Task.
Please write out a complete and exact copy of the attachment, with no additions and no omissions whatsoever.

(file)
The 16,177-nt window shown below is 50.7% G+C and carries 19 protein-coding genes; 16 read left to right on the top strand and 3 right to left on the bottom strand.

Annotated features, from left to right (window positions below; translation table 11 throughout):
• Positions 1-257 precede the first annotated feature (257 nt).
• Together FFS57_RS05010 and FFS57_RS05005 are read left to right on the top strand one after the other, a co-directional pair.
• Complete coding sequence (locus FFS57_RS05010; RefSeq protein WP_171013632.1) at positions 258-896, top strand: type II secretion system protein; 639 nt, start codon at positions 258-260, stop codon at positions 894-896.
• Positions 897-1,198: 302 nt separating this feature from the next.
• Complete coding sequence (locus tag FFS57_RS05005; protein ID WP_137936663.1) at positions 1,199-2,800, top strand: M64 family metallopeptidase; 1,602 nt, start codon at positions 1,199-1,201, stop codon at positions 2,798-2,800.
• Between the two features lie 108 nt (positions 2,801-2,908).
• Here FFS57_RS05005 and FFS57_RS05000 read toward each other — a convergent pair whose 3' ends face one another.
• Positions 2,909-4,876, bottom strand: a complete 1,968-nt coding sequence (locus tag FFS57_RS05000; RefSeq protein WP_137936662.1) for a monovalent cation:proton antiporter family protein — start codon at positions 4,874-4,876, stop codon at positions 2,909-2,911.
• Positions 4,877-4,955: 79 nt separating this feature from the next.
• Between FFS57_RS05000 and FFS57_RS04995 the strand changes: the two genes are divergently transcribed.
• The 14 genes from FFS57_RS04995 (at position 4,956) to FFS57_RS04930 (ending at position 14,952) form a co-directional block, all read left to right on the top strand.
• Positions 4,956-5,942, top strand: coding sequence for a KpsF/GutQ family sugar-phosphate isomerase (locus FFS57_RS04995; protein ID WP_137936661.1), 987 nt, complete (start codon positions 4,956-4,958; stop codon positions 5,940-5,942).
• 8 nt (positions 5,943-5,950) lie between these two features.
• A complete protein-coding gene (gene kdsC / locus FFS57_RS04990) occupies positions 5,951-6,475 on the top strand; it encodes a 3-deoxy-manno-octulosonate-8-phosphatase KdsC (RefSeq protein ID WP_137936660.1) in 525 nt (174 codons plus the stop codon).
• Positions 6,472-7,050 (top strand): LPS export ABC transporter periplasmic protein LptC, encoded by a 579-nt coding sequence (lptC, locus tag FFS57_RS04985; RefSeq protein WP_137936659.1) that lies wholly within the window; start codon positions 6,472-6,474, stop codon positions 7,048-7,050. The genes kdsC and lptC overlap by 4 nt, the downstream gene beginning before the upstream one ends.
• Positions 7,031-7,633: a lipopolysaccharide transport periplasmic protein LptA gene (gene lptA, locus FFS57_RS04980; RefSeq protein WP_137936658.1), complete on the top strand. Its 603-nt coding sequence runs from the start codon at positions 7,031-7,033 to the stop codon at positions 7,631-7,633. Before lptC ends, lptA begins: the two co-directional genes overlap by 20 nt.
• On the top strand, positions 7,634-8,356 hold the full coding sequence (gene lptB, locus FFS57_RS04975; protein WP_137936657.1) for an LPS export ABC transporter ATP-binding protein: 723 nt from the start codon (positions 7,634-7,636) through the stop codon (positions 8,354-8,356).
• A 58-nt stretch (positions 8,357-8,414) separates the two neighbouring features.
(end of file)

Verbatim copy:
The 16,177-nt window shown below is 50.7% G+C and carries 19 protein-coding genes; 16 read left to right on the top strand and 3 right to left on the bottom strand.

Annotated features, from left to right (window positions below; translation table 11 throughout):
• Positions 1-257 precede the first annotated feature (257 nt).
• Together FFS57_RS05010 and FFS57_RS05005 are read left to right on the top strand one after the other, a co-directional pair.
• Complete coding sequence (locus FFS57_RS05010; RefSeq protein WP_171013632.1) at positions 258-896, top strand: type II secretion system protein; 639 nt, start codon at positions 258-260, stop codon at positions 894-896.
• Positions 897-1,198: 302 nt separating this feature from the next.
• Complete coding sequence (locus tag FFS57_RS05005; protein ID WP_137936663.1) at positions 1,199-2,800, top strand: M64 family metallopeptidase; 1,602 nt, start codon at positions 1,199-1,201, stop codon at positions 2,798-2,800.
• Between the two features lie 108 nt (positions 2,801-2,908).
• Here FFS57_RS05005 and FFS57_RS05000 read toward each other — a convergent pair whose 3' ends face one another.
• Positions 2,909-4,876, bottom strand: a complete 1,968-nt coding sequence (locus tag FFS57_RS05000; RefSeq protein WP_137936662.1) for a monovalent cation:proton antiporter family protein — start codon at positions 4,874-4,876, stop codon at positions 2,909-2,911.
• Positions 4,877-4,955: 79 nt separating this feature from the next.
• Between FFS57_RS05000 and FFS57_RS04995 the strand changes: the two genes are divergently transcribed.
• The 14 genes from FFS57_RS04995 (at position 4,956) to FFS57_RS04930 (ending at position 14,952) form a co-directional block, all read left to right on the top strand.
• Positions 4,956-5,942, top strand: coding sequence for a KpsF/GutQ family sugar-phosphate isomerase (locus FFS57_RS04995; protein ID WP_137936661.1), 987 nt, complete (start codon positions 4,956-4,958; stop codon positions 5,940-5,942).
• 8 nt (positions 5,943-5,950) lie between these two features.
• A complete protein-coding gene (gene kdsC / locus FFS57_RS04990) occupies positions 5,951-6,475 on the top strand; it encodes a 3-deoxy-manno-octulosonate-8-phosphatase KdsC (RefSeq protein ID WP_137936660.1) in 525 nt (174 codons plus the stop codon).
• Positions 6,472-7,050 (top strand): LPS export ABC transporter periplasmic protein LptC, encoded by a 579-nt coding sequence (lptC, locus tag FFS57_RS04985; RefSeq protein WP_137936659.1) that lies wholly within the window; start codon positions 6,472-6,474, stop codon positions 7,048-7,050. The genes kdsC and lptC overlap by 4 nt, the downstream gene beginning before the upstream one ends.
• Positions 7,031-7,633: a lipopolysaccharide transport periplasmic protein LptA gene (gene lptA, locus FFS57_RS04980; RefSeq protein WP_137936658.1), complete on the top strand. Its 603-nt coding sequence runs from the start codon at positions 7,031-7,033 to the stop codon at positions 7,631-7,633. Before lptC ends, lptA begins: the two co-directional genes overlap by 20 nt.
• On the top strand, positions 7,634-8,356 hold the full coding sequence (gene lptB, locus FFS57_RS04975; protein WP_137936657.1) for an LPS export ABC transporter ATP-binding protein: 723 nt from the start codon (positions 7,634-7,636) through the stop codon (positions 8,354-8,356).
• A 58-nt stretch (positions 8,357-8,414) separates the two neighbouring features.